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Employed Poverty is India's Employment Issue, Not Unemployment

  • 08 Jun 2019
  • 5 min read

This article is based on the editorial "The only mantra”, that appeared in Indian Express on 8th June 2019. It talks about issues in India's labour market and suggests a way forward.

To capitalize on its demographic dividend, India must create well-paying, high productivity jobs. By some estimates, the Indian economy will need to generate nearly 70 lakh jobs annually to absorb the net addition to the workforce. But according to the NSSO report, India is witnessing highest unemployment in 45 years.

But India’s problem is not unemployment( as unemployment remained between low and narrow range of 4-7 per cent for 50 years) but "Employed poverty".

What is Employed Poverty?

  • It means people are employed but still are poor.
  • By some estimates, India’s informal sector employs approximately 85 percent of all workers.
  • This informal employment hinders both income and empowerment for the poor, especially women and younger people.

What are the reasons for this employed poverty?

  • As per the National Sample Survey (NSS) 73rd round, for the period 2015-16, there were 6.34 crore unincorporated non-agricultural micro, small and medium enterprises (MSMEs) in the country engaged in different economic activities providing employment to 11.10 crore workers.
    • Due to regulatory cholesterol, only 12 lakh of these companies convert to GST registrants,10 lakh provident fund payers, and 19,500 companies with a paid up capital of Rs 10 crore.
  • India’s labour laws have a reverse impact on the wages of worker:
    • Employers are forced to deduct 40 per cent-plus of gross wages from employees with monthly wages above Rs 25,000 for social measures like PPF, health etc.
    • These regulations discourage formalization of the economy as it confiscates property from the poor.
  • Skill development system in India faces the difficult trinity of cost, quality and quantity combined with challenging changes to the world of education.
    • According to the India Skill Report 2018, only 47 per cent of those coming out of higher educational institutions are employable.
  • Apprenticeships are the future of learning, yet India only has 5 lakh apprentices instead of 1.5 crores (if we use Germany’s number of 2.7 per cent of the labour force).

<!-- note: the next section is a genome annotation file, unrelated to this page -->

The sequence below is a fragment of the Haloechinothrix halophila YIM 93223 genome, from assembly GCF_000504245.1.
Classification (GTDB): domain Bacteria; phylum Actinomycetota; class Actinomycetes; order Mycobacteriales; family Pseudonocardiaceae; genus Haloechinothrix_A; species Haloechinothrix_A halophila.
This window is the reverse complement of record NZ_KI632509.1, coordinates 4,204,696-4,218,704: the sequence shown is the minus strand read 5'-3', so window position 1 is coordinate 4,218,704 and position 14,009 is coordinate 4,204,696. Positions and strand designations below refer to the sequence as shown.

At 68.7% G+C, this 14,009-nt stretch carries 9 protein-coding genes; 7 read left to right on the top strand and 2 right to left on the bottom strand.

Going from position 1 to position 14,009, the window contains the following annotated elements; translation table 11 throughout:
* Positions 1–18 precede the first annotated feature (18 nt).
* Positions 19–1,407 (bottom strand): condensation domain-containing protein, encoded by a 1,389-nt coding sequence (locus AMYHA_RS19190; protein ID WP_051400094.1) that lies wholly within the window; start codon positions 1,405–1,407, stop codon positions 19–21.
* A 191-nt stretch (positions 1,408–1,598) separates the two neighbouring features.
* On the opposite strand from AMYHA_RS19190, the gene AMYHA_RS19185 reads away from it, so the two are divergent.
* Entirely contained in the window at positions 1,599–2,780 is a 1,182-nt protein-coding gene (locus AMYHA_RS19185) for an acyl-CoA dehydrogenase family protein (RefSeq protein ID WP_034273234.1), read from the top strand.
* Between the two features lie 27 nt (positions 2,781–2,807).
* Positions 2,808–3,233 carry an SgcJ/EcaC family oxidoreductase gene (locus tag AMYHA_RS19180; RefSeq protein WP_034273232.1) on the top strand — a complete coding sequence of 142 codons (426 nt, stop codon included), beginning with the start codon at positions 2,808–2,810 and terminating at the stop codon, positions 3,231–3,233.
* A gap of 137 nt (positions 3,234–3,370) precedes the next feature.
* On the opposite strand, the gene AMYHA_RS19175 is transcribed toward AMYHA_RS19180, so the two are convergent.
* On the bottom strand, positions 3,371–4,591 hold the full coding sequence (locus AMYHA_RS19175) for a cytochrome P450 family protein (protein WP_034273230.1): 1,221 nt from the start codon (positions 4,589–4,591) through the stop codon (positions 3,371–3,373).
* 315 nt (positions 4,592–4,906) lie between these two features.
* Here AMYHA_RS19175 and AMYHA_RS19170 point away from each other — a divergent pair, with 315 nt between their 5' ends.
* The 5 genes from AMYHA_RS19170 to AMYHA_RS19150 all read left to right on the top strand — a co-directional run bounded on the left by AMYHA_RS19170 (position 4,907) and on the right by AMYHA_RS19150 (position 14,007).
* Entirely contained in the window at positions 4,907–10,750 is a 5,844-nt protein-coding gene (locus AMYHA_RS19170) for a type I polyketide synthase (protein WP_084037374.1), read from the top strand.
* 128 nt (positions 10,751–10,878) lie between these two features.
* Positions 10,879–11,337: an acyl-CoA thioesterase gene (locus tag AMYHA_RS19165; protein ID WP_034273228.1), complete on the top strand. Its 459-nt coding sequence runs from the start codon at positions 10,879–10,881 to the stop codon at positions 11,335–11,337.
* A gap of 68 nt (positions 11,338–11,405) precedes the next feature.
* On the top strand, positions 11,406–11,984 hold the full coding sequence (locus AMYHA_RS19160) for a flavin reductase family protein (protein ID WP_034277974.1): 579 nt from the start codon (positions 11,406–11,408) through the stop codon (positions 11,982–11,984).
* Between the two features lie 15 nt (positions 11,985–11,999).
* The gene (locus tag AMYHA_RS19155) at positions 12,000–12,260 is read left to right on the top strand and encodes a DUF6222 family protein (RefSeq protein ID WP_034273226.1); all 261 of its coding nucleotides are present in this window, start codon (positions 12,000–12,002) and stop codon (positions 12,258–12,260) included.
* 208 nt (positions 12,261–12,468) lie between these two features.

• Our traditional labour market shock absorbers — farm employment and self-employment — are dying because people born after 1991 are unaccepting of self-exploitation and strive for recognition of identity, dignity, soft skills and wage premiums.
  • Therefore formalization of the economy or formal jobs is the viable solution.
  • The high cost of credit due to NPA crisis: This has impacted the investment rate in India.
  • The governance deficit of cities discourages migration.

What should be a reform agenda to promote the formalisation of the economy?

  • Employee contribution must be made optional, employees must choose who handles their employer contributions, and social security programme fees must be capped to their costs.
  • Pradhan Mantri Rojgar Protsahan Yojna is a step in the right direction.
    • It is partial reimbursement to employers for incremental low-wage employees, it has incentivised social security enrolment,
  • Promote ease-of-doing business:
    • Reduce Regulatory Cholesterol: Cuts down ministries, compliance, and filings costs
    • Adopt a universal enterprise number and one labour code
    • Digitisation: Adopt a paperless, presence less and cashless process for all employer compliance.
  • Enable degree-linked apprentices: Skill universities to be opened where apprentices to be linked to degree courses via distance and online delivery
    Make compliance with the national floor level minimum wage mandatory. Expand the Minimum Wages Act, 1948, to cover all jobs.
  • All these reforms must be supported by a better investment climate, backed up by laws, regulations, and procedures that organically encourage job creation.


India is not crippled by employment poverty but by employed poverty. Comment.

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